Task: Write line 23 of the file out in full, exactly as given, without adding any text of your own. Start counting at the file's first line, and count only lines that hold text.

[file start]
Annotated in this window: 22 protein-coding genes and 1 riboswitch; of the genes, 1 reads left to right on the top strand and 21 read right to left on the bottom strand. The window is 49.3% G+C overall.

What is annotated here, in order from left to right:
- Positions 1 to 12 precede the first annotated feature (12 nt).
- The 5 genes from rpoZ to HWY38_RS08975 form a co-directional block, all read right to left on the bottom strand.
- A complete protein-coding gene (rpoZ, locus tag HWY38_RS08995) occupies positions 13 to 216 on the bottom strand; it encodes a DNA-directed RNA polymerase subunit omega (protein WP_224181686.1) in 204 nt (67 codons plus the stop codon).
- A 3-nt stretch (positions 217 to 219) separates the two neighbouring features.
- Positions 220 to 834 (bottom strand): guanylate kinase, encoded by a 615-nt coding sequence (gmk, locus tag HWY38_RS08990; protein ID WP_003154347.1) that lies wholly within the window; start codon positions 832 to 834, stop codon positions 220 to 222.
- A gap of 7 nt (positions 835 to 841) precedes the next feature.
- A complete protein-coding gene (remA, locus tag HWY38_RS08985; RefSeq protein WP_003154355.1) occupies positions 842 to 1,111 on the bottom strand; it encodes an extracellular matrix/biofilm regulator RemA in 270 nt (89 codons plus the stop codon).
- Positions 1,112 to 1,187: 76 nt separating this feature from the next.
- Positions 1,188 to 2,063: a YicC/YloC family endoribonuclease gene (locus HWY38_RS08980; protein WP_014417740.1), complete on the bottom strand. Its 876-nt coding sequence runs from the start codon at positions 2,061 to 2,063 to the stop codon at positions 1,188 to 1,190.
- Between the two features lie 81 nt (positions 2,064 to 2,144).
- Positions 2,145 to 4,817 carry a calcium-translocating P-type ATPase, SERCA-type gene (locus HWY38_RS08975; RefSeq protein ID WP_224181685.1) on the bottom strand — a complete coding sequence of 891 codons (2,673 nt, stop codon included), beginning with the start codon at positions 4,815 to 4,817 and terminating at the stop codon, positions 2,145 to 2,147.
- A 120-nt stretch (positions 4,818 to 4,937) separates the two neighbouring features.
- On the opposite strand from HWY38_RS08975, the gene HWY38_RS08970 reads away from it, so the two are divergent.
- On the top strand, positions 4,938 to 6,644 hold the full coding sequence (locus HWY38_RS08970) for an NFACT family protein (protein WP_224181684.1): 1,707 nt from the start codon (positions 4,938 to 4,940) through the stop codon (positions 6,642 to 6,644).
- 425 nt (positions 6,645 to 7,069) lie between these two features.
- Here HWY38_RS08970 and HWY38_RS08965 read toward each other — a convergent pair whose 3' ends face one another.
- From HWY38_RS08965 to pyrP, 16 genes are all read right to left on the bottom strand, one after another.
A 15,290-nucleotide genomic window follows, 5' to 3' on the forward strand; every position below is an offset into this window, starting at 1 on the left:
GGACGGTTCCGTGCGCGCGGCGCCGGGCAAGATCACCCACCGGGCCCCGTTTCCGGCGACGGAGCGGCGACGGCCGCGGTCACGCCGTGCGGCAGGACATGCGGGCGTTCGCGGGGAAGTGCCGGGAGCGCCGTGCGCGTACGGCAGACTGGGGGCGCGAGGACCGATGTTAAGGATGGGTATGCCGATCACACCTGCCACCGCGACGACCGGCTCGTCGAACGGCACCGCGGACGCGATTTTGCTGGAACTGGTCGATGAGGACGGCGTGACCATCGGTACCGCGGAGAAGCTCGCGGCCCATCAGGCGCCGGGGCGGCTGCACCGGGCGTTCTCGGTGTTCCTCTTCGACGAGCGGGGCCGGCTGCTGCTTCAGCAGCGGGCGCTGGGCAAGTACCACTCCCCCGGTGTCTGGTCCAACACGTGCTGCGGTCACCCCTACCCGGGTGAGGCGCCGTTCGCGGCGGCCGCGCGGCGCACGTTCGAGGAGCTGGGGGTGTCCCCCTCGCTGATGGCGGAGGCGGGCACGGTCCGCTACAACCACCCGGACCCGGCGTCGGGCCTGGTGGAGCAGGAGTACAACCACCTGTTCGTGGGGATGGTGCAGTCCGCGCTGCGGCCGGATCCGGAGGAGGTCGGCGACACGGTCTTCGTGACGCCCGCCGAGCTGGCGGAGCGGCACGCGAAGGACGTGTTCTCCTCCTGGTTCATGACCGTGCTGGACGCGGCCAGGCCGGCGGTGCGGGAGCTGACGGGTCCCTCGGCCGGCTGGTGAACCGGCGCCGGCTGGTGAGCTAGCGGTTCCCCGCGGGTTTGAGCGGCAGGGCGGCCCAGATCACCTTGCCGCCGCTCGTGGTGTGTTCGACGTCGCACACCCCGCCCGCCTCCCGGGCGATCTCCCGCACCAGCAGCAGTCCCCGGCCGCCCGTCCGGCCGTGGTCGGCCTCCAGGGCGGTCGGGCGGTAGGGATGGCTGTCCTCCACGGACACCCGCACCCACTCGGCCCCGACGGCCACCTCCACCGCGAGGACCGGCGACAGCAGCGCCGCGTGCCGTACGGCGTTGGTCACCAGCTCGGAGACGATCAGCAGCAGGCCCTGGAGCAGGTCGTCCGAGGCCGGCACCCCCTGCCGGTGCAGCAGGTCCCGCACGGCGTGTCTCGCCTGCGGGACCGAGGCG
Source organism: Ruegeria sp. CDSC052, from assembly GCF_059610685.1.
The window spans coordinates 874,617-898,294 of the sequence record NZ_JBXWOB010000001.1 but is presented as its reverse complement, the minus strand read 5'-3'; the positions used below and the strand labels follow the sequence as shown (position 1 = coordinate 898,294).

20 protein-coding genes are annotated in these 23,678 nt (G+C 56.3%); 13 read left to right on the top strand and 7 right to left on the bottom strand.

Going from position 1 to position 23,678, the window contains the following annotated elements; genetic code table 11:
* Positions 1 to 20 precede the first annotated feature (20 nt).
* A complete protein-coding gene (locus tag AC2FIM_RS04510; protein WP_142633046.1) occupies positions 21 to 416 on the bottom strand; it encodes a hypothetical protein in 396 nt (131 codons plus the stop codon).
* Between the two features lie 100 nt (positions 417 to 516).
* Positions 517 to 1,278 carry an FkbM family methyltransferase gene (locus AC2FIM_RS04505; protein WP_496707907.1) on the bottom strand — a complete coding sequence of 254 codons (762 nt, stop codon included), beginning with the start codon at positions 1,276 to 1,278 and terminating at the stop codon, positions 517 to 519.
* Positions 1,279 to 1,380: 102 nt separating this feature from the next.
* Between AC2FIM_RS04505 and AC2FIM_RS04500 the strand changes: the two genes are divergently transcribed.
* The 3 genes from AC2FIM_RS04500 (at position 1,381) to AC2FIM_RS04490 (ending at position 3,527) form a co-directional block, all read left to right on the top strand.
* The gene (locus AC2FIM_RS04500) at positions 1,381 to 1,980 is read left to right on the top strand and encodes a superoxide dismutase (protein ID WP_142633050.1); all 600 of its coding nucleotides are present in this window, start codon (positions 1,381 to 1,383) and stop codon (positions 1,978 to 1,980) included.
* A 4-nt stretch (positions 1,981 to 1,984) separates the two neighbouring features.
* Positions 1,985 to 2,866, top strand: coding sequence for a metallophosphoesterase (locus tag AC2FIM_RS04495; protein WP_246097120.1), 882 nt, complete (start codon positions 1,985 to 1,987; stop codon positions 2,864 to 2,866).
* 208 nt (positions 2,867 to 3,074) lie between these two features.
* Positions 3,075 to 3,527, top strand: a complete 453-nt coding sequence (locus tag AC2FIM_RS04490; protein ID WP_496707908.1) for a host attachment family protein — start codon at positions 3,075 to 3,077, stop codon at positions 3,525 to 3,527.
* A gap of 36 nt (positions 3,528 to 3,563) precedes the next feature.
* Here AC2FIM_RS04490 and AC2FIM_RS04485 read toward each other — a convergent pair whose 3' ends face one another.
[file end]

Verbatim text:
The window spans coordinates 874,617-898,294 of the sequence record NZ_JBXWOB010000001.1 but is presented as its reverse complement, the minus strand read 5'-3'; the positions used below and the strand labels follow the sequence as shown (position 1 = coordinate 898,294).